Having said this, people were nice to us and we'd like to visit again to learn more, but next time sail around the island. However we were deep into cyclone season by now so on the 22nd December visas in hand we headed out again.

Christmas at sea was a blissfully low key affair. We had a good meal, a nice bottle of wine and watched a film. The sea was kind to us that day of a generally quick and pleasant passage. We'd worried that the trade winds are lessening at this time of year but we had no such trouble.

Ravi with our Christmas roast. He had his first scrap of food on the day but it was lychee, not roast.

Having a chat about the weather...

Eight days at sea unusually for us clock watching all the way. And we made it! We had good wind until about 30 miles out of Sydney when it died, then so did Pip. Bloody engines! So we flopped about in view of our goal for a whole day and finally picked up the quarantine buoy as light faded on the 30th Dec.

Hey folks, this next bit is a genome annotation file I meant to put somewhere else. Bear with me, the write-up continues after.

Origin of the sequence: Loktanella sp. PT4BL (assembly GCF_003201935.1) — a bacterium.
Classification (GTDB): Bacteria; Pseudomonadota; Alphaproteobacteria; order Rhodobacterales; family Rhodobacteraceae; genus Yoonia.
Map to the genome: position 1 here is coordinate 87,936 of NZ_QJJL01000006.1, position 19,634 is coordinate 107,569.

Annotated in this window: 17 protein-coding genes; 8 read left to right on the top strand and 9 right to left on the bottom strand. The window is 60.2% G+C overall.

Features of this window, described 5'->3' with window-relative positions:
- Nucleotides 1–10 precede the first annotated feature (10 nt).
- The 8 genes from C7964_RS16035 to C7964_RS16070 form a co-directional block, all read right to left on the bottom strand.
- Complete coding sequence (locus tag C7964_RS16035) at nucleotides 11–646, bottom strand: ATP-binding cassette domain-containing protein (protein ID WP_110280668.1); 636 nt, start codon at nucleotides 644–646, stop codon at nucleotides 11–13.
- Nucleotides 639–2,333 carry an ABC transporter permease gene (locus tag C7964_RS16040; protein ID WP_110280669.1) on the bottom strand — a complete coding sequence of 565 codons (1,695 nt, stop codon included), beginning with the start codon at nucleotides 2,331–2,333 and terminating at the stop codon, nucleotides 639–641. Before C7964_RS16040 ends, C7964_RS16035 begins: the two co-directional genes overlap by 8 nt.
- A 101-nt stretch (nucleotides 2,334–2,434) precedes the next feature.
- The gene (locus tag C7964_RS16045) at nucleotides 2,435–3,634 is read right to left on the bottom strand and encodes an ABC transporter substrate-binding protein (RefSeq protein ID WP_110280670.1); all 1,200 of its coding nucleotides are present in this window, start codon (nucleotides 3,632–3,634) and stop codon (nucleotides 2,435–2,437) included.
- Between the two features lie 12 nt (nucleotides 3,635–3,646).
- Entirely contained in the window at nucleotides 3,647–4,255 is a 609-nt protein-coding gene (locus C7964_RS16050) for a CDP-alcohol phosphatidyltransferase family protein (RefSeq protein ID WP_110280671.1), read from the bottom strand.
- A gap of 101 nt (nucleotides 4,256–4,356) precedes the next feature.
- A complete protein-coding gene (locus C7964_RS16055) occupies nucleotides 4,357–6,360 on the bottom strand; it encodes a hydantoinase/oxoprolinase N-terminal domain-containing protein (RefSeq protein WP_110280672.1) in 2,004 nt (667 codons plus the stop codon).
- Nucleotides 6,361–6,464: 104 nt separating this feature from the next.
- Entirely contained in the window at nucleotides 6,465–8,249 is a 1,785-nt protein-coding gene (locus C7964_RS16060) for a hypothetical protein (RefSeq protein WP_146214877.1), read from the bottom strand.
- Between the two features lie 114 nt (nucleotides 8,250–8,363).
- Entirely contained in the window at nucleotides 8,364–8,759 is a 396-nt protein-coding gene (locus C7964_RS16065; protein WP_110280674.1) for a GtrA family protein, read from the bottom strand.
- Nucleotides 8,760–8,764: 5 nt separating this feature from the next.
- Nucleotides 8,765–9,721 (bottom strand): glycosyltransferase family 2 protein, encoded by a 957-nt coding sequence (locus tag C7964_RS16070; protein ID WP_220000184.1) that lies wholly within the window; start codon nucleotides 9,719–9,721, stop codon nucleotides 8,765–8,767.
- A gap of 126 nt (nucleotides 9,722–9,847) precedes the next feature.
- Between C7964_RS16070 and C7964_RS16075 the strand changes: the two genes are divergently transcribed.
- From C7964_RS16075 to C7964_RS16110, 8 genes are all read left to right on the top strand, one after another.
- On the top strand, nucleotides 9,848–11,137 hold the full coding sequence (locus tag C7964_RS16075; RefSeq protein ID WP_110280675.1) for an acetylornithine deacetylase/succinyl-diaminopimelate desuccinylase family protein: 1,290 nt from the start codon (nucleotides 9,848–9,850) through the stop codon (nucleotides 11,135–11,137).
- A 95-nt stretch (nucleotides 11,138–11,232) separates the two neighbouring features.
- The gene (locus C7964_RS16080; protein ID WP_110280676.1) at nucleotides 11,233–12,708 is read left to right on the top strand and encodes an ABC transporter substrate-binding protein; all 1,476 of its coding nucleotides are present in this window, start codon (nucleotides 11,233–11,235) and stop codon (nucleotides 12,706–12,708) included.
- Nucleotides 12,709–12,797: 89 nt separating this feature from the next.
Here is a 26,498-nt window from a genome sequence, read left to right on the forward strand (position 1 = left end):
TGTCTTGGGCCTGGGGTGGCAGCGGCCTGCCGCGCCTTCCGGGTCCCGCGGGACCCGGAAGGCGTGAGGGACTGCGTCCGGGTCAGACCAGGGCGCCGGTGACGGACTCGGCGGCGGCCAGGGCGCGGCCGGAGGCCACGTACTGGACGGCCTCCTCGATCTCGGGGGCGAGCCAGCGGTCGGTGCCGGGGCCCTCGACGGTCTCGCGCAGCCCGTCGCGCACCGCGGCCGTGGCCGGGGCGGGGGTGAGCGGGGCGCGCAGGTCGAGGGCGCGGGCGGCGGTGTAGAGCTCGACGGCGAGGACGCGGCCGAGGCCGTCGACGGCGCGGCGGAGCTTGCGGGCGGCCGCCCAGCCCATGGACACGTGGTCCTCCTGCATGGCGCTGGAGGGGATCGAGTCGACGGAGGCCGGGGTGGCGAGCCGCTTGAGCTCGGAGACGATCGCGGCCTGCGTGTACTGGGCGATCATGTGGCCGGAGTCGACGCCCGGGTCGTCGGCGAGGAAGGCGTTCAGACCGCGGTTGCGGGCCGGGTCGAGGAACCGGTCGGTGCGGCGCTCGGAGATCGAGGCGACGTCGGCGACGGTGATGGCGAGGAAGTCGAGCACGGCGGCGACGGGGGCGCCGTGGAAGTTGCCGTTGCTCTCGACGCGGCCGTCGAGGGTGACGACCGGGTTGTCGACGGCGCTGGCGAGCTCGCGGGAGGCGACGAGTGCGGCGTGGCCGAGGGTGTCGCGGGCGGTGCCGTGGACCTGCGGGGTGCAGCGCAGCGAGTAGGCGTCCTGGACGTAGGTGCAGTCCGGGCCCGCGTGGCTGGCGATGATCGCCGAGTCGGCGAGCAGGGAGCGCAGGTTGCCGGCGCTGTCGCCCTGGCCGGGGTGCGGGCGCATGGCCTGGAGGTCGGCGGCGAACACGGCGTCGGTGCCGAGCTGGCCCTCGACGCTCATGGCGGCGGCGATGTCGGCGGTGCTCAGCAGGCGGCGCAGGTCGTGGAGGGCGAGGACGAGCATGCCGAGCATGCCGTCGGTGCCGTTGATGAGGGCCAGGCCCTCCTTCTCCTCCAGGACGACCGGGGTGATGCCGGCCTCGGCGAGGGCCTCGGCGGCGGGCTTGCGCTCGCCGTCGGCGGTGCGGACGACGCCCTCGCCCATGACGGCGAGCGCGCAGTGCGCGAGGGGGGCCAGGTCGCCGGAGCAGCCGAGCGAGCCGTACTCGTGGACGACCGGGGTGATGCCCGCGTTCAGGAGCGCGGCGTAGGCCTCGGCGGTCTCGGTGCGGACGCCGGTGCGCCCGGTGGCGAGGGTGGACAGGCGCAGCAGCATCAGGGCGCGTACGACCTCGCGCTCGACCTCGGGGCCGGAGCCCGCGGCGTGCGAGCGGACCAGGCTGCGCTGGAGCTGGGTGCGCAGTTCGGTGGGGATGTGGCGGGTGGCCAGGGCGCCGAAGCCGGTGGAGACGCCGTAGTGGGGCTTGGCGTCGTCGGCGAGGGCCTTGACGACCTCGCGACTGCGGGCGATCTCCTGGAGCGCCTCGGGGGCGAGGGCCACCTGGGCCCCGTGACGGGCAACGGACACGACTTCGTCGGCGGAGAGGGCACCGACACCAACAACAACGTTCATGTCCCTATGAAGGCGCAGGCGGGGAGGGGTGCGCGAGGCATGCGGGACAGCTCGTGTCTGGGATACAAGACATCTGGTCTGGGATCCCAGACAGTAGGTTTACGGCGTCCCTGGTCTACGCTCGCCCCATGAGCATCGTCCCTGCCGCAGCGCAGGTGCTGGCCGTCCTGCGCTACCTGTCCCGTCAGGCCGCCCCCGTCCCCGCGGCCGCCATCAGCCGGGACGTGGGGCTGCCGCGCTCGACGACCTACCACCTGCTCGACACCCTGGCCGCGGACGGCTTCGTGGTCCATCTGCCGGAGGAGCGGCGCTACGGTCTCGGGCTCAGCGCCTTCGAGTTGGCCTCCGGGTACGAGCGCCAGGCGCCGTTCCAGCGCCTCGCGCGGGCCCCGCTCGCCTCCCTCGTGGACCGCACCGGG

We'd been reticent about visiting Australia; until it became the obvious thing to do given the changing season; because of stories about difficult check ins. Particularly those concerning their caution over wood dwelling insects. We had visions of being impounded, fined, our woodwork being carved up and our mast being carted off by over zealous bio security officers. Perhaps it was the season or that Sydney does not see many international yacht first check ins but the guys we had couldn't have been more delightful or reasonable. Once they heard that we only spend time at anchor and wouldn't be doing any modifications whilst in Oz, their concerns were allayed and we sailed through our inspections.

Then we had to sail off their dock! It was new year's eve morning and the wind had been picking up such that one of the officers had started to go green! It was hooning into the small bay with much gusto so an elaborate plan with dinghy and long ropes was implemented. We span round within a whisker of a beautiful moored wooden ketch, quickly getting in all the lines before tacking out amongst all the moored boats. It would have been a tricky manoeuvre with the engine but without it was nail biting stuff.

Ravi is used to having us both right there to attend to his every whim but at this time he had to be left to cry lonely bolstered up in the bow safely out of the way. He only cried less than 5 minutes before giving up and going to sleep.

We sailed out into the main harbour and found ourselves a good spot and waited.

We weren't disappointed. What a welcome!

Friday, December 16, 2016

Blue water baby...